Mr Hardwick is keen for the police to get more involved in informal conflict resolutions. "The police are not good at explaining what they are doing and saying sorry," he said. "Often what people want is an explanation or an apology. You could have an informal process and people will apologise and say this is what we are doing to put it right."

As well as resolving more disputes amicably, Mr Hardwick would like to create a more transparent system. "We want to give final reports to the families. The more light that can be shed on this the better for everybody," he said.

He also wants to speed up the process, and cited the case of James Ashley, who was shot dead, unarmed, during a bungled police raid in Hastings, East Sussex. In November, Mr Ashley's family received an apology from Ken Jones, the chief constable of Sussex - nearly six years later.

"Even less serious matters, which common sense says should be wrapped up in a few days go on for several months," he said.

Mr Hardwick says the police have supported the reforms, which they believe will reduce the number of conflicts and provide greater credibility to the system.

Despite the appointment of civilian investigators the IPCC still expects a third to a quarter of its key managers to be former police officers. This includes the new director of investigations, Roy Clark, a former deputy assistant commissioner at the Metropolitan Police who was responsible for setting up Scotland Yard's professional standards unit. Mr Hardwick is unapologetic about the police involvement. He said the combination would provide "professionalism and independence".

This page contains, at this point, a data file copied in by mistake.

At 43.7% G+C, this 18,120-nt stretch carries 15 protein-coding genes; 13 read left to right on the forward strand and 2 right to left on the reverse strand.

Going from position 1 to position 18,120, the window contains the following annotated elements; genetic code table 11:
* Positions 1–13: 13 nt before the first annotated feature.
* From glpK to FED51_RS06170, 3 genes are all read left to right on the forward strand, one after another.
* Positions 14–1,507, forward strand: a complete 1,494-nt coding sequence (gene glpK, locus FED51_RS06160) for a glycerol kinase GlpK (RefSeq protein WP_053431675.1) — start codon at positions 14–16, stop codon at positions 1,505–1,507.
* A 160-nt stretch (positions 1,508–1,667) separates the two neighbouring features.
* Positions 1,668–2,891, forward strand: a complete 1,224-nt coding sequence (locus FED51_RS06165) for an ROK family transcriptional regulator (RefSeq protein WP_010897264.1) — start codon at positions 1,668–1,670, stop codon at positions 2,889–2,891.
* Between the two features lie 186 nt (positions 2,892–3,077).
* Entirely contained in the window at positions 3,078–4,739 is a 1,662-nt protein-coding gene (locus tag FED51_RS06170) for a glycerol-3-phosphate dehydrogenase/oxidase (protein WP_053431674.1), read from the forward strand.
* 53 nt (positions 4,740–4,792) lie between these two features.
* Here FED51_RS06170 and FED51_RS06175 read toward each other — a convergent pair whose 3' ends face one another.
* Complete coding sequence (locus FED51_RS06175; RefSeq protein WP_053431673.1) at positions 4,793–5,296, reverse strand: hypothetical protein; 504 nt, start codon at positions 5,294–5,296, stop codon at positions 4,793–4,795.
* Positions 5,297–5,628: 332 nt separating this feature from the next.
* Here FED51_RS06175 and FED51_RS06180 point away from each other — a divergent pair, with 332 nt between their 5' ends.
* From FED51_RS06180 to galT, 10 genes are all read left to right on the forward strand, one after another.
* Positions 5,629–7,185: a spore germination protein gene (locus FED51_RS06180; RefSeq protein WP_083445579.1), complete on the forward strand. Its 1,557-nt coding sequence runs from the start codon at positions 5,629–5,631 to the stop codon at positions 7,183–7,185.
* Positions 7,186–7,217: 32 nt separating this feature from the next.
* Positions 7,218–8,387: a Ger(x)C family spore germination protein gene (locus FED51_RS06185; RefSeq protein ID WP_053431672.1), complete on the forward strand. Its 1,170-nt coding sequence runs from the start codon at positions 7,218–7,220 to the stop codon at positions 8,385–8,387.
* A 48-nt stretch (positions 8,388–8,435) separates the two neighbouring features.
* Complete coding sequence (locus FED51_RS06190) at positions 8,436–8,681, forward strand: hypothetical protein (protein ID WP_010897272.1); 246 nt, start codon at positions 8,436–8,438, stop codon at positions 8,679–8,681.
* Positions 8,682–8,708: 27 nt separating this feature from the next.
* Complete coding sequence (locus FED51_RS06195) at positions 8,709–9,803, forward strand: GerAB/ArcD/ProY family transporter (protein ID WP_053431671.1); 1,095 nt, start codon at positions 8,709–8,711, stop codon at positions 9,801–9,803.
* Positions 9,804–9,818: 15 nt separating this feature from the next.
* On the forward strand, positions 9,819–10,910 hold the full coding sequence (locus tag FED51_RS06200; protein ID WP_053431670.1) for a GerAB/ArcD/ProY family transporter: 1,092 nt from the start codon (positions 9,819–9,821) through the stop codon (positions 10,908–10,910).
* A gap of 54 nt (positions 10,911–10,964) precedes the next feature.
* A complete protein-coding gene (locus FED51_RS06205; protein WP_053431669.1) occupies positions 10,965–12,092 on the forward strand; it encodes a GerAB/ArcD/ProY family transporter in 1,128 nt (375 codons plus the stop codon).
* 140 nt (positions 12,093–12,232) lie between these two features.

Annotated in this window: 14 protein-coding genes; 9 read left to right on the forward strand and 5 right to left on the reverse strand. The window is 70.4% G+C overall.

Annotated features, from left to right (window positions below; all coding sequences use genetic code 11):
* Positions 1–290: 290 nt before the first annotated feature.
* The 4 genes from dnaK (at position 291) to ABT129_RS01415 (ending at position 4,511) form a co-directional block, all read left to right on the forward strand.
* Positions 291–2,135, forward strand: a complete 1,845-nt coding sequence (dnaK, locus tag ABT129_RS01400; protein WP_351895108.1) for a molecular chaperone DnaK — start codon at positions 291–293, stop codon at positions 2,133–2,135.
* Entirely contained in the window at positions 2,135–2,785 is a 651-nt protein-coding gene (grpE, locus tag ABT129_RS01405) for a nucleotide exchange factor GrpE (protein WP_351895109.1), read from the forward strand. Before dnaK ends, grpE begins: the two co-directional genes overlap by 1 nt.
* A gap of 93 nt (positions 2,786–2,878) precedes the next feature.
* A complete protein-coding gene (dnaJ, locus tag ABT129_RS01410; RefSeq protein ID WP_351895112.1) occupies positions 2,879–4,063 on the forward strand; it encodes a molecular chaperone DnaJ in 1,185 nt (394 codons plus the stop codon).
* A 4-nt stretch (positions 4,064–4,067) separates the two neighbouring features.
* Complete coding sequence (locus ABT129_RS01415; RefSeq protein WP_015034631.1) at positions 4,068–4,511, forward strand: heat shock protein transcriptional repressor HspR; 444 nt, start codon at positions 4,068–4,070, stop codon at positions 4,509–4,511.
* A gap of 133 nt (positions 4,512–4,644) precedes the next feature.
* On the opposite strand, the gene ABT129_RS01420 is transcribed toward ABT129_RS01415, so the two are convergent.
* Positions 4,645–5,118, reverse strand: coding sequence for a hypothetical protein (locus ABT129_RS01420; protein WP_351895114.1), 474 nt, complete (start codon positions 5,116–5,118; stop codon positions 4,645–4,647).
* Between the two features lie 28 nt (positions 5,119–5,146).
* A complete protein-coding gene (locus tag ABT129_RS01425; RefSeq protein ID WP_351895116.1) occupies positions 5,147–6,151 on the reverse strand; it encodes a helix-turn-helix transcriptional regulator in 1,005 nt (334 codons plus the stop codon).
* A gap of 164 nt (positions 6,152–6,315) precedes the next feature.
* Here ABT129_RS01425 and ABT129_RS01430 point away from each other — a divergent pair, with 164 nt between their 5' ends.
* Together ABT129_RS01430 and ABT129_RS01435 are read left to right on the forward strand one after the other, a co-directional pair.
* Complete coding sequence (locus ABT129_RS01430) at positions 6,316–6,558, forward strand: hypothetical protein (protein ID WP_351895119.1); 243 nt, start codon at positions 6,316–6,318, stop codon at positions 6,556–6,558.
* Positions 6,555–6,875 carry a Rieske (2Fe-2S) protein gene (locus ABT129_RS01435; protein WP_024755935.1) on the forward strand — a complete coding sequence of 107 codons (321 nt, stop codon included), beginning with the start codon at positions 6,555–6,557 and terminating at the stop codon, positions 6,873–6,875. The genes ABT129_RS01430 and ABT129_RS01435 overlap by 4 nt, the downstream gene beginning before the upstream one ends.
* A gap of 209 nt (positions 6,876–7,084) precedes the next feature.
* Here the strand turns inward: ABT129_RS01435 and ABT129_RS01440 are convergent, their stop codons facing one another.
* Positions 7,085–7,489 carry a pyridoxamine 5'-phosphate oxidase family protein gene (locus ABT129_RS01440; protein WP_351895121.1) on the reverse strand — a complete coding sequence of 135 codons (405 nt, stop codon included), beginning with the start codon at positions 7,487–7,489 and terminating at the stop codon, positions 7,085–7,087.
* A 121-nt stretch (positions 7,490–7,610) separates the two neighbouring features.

"People want [the IPCC] to be independent but they want it to be competent as well. It's important that the police are involved and that they learn where they have gone wrong and where they have got it right."

Back at the IPCC headquarters at 90 High Holborn, Mr Hardwick is looking forward to the battle ahead. "When something goes wrong and the media and politicians are calling for a head on a plate it will be for us to take an independent position and provide a safguard."

And as for those red carpets? "It doesn't cost any more not to buy a boring carpet," he says.

CV: Nick Hardwick

BORN: 19 July 1957, in London.

FAMILY: Lives in Kilburn with wife, Sue, and son, Jack, 10.

EDUCATION: BA in English Literature from Hull University, 1979. Honorary doctorate in social sciences from the University of Wolverhampton.

1980-1986: National Association for the Care of Resettlement of Offenders.

1986-1995: Chief executive of Centrepoint.

1986: Deputy director of the Society of Voluntary Associates, which recruited volunteers to work with the probation service.

1994-1999: Member of the Social Security Advisory Committee and the Prince's Trust ethnic minorities advisory group.

1995-2003: Chief executive of the Refugee Council

2002: Appointed the first chairman of the Independent Police Complaints Commission.